by Mike Shea on 27 January 2014
Being creative is hard. The creative load is hard enough that, many times, our minds will trick us into spending time on anything anywhere to avoid having to really buckle down and create shit. The life of the typical GM includes a lot of creating things.
The best tools to help us GMs are the ones that can help us remove some of the creative load. A good random name generator, for example, can take a lot of stress off of us when we need to name some random NPC during our games. Preprinted poster maps can help you set up an interesting location for a scene without a whole lot of stress. Random tables of all sorts can help you fill in a scene when your imagination seems to stall.
Today we're going to add one additional tool to your creative arsenal, a tool that goes hand-in-hand with the idea of lazy traps, the random trap generator.
The random trap generator isn't a simple static list of traps. It's a matrix of lists that, when mixed together, create powerful, deadly, and unique traps.
Roll 1d20 to determine the trigger for the trap.
Roll 1d20 once for a simple trap or twice for a more complicated trap.
Roll 1d20 once or twice to determine an elemental effect for the trap. If it makes sense, you can add this elemental effect to the trap such as flaming crossbow bolts or a bottomless pit that sucks like a vacuum.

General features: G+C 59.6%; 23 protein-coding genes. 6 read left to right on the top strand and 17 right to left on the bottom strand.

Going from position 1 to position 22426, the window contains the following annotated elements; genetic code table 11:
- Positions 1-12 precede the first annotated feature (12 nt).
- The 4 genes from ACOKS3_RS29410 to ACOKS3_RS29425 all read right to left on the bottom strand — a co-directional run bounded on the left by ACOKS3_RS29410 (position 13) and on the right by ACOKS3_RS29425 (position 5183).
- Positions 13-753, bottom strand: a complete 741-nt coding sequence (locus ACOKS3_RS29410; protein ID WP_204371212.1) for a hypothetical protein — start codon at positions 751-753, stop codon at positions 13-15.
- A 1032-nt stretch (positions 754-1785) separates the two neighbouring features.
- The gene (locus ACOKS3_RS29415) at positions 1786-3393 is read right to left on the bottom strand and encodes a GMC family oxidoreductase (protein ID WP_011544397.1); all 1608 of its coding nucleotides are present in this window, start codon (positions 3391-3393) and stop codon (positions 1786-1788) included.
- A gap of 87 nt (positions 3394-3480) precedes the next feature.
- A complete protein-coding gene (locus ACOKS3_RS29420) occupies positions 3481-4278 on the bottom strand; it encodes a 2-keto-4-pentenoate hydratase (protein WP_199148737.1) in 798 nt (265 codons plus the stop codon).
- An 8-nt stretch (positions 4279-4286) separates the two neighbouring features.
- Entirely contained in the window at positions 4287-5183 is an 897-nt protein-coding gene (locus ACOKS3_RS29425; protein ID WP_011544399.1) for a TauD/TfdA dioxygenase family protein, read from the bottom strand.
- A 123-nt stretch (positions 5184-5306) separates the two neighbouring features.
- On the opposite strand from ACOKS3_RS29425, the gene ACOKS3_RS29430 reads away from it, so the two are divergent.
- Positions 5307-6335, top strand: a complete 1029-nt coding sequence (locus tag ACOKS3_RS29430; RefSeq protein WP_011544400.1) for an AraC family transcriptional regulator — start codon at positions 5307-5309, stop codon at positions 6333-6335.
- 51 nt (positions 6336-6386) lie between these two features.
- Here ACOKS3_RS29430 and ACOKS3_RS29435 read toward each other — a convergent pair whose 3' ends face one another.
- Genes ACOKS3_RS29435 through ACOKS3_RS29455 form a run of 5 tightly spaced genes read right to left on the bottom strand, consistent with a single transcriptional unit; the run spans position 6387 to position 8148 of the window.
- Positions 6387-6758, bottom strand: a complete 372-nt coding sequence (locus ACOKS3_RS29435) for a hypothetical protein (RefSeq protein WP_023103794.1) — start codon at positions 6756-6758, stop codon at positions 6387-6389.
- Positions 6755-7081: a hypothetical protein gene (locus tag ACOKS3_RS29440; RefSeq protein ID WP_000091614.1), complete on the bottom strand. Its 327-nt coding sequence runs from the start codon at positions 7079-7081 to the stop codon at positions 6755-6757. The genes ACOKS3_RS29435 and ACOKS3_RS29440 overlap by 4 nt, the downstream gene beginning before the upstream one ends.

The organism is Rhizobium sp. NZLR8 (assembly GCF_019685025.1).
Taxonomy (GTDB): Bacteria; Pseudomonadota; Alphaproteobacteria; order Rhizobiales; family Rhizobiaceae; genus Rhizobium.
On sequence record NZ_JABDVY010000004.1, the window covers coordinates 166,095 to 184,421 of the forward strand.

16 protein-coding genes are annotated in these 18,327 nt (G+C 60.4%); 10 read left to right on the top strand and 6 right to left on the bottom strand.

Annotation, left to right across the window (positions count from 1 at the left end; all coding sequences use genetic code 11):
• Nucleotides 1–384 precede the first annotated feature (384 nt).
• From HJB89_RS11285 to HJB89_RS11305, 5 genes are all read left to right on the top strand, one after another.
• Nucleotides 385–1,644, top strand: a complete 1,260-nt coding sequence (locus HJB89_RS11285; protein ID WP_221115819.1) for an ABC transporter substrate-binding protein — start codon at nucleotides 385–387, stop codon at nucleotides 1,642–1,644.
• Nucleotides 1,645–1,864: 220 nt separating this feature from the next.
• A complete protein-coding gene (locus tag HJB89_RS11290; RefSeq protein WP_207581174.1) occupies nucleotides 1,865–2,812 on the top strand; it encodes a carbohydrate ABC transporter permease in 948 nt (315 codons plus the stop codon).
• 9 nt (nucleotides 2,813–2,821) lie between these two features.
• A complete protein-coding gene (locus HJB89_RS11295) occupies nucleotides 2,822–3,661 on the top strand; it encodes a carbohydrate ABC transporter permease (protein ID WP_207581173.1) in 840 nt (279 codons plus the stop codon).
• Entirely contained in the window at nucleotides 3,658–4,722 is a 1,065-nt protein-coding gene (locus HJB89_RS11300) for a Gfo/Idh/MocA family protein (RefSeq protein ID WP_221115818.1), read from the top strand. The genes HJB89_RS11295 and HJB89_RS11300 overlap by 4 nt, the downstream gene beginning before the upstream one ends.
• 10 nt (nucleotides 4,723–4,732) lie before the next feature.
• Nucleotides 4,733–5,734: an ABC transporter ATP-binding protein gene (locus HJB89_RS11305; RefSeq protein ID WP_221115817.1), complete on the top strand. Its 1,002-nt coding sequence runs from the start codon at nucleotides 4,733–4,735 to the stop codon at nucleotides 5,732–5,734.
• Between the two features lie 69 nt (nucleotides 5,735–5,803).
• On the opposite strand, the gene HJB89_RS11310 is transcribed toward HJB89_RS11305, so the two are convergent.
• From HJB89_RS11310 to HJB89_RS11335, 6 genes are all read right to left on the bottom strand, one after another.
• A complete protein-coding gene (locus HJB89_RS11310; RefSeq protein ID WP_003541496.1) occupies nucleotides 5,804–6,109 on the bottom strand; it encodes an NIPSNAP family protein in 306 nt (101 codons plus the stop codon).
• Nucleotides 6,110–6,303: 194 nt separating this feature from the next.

For some realism, roll 1d6 to add one of these resetting mechanics. These bits of engineering give your players the impression that these traps actually work and make sense in an environment. Somehow these traps don't just fire off once and never work again, they need to reset for the next hapless party.
With this generator, we can create endless unique traps for our PCs to stumble into. Here are three examples:
A statue of a robed figure, arms outstretched, stands in this room on a floor covered with tiny holes. When the PCs come within ten feet of the statue, the arms begin to close inwards, as do the walls of the room. As the PCs attempt to move around the room, fiery jets erupt from the holes in the floor. Steam from below periodically resets the trap.
A pedestal in the center of this room holds an idol to a long forgotten god made of gold and encrusted with jewels. If any PC touches the idol, a magical glyph on the floor erupts in radiant energy, causing radiant damage and hurling the PC into the ceiling with great force.
Alternating black and white tiles cover this floor. If any PC touches a black tile, darts begin firing from the walls while spears erupt from the floor and ceiling. Every time the trap triggers, the tile triggers shift to the other color. Natives of the area regularly reset the traps.
A stairwell sits cris-crossed with tiny black threads. If any thread is tripped or cut, the person doing the tripping or cutting is peppered with crossbow quarrels and catapulted into the adjacent wall against a set of embedded spear tips. A series of counterweights behind the walls resets the trap.
It's easy to replace the trigger with any room detail you might already have. You can also simplify your trap by only rolling once on the traps list.
With this trap list in hand, you can take off some of the creative load and still provide an interesting trap for your players to face.
If you enjoyed this article, take a look at Return of the Lazy Dungeon Master, Sly Flourish's Fantastic Adventures, and Sly Flourish's Fantastic Locations. You can also support this site by using these links to purchase the D&D Starter Set, Players Handbook, Monster Manual, or Dungeon Master's Guide.